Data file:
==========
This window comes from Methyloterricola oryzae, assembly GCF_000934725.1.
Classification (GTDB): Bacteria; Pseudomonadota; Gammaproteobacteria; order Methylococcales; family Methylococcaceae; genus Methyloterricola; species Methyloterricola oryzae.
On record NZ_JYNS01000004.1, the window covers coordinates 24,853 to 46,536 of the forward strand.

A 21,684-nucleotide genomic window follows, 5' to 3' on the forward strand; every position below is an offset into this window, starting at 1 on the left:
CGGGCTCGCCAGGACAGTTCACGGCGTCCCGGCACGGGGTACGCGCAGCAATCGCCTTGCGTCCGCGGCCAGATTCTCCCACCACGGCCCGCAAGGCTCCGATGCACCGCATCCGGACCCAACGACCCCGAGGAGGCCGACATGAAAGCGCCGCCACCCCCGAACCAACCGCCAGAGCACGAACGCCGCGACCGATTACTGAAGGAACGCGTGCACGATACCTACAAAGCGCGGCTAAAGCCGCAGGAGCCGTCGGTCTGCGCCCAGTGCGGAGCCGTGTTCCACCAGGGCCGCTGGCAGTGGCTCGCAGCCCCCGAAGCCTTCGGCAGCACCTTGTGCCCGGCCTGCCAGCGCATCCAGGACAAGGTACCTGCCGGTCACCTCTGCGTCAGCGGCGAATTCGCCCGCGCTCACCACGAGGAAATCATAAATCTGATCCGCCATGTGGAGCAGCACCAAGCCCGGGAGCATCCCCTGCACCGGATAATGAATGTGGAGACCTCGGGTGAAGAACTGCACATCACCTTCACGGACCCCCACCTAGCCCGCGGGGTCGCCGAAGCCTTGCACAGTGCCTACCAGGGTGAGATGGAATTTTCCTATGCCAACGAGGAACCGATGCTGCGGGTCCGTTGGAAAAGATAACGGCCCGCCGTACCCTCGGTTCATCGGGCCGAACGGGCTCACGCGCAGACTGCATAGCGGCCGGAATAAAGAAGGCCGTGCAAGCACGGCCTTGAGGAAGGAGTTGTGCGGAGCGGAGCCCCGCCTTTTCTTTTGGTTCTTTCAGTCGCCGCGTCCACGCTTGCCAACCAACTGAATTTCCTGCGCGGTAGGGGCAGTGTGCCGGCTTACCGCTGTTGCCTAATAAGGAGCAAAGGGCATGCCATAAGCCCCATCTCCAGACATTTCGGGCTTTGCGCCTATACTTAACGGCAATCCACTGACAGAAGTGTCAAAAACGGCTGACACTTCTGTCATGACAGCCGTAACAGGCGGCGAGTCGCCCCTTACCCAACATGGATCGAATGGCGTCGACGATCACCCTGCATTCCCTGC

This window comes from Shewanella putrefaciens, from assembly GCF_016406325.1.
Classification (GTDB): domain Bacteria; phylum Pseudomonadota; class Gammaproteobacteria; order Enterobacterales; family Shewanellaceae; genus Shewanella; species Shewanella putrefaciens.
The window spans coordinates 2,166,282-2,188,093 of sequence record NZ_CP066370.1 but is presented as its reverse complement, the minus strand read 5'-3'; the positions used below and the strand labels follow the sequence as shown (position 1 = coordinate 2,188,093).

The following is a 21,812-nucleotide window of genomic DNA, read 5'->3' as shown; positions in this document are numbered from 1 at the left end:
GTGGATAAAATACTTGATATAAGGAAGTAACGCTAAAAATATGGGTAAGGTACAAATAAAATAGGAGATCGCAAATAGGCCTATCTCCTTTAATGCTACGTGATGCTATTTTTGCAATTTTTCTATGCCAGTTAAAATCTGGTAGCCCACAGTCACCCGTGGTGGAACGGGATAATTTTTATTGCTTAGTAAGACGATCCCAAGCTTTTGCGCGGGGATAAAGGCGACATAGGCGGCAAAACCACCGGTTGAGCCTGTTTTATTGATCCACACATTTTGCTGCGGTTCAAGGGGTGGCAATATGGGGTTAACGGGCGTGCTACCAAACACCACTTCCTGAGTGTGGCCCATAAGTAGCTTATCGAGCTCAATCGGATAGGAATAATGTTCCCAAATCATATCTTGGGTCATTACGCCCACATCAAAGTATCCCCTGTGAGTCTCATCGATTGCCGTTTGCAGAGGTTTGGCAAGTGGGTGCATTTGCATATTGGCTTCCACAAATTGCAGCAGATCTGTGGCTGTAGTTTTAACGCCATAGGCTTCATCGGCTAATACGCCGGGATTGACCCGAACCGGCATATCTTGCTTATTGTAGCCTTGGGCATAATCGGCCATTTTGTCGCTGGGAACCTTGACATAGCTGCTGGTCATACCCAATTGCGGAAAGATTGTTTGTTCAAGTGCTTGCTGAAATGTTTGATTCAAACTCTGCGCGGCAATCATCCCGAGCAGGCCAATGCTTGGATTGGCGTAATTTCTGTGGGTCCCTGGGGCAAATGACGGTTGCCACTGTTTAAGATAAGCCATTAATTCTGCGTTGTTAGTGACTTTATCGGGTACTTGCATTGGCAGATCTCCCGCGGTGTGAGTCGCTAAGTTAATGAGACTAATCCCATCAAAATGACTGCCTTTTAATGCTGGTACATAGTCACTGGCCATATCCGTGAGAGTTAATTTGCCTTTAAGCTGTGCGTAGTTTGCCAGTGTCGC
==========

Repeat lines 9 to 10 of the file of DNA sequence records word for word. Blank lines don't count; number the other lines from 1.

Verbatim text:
The following is a 21,812-nucleotide window of genomic DNA, read 5'->3' as shown; positions in this document are numbered from 1 at the left end:
GTGGATAAAATACTTGATATAAGGAAGTAACGCTAAAAATATGGGTAAGGTACAAATAAAATAGGAGATCGCAAATAGGCCTATCTCCTTTAATGCTACGTGATGCTATTTTTGCAATTTTTCTATGCCAGTTAAAATCTGGTAGCCCACAGTCACCCGTGGTGGAACGGGATAATTTTTATTGCTTAGTAAGACGATCCCAAGCTTTTGCGCGGGGATAAAGGCGACATAGGCGGCAAAACCACCGGTTGAGCCTGTTTTATTGATCCACACATTTTGCTGCGGTTCAAGGGGTGGCAATATGGGGTTAACGGGCGTGCTACCAAACACCACTTCCTGAGTGTGGCCCATAAGTAGCTTATCGAGCTCAATCGGATAGGAATAATGTTCCCAAATCATATCTTGGGTCATTACGCCCACATCAAAGTATCCCCTGTGAGTCTCATCGATTGCCGTTTGCAGAGGTTTGGCAAGTGGGTGCATTTGCATATTGGCTTCCACAAATTGCAGCAGATCTGTGGCTGTAGTTTTAACGCCATAGGCTTCATCGGCTAATACGCCGGGATTGACCCGAACCGGCATATCTTGCTTATTGTAGCCTTGGGCATAATCGGCCATTTTGTCGCTGGGAACCTTGACATAGCTGCTGGTCATACCCAATTGCGGAAAGATTGTTTGTTCAAGTGCTTGCTGAAATGTTTGATTCAAACTCTGCGCGGCAATCATCCCGAGCAGGCCAATGCTTGGATTGGCGTAATTTCTGTGGGTCCCTGGGGCAAATGACGGTTGCCACTGTTTAAGATAAGCCATTAATTCTGCGTTGTTAGTGACTTTATCGGGTACTTGCATTGGCAGATCTCCCGCGGTGTGAGTCGCTAAGTTAATGAGACTAATCCCATCAAAATGACTGCCTTTTAATGCTGGTACATAGTCACTGGCCATATCCGTGAGAGTTAATTTGCCTTTAAGCTGTGCGTAGTTTGCCAGTGTCGC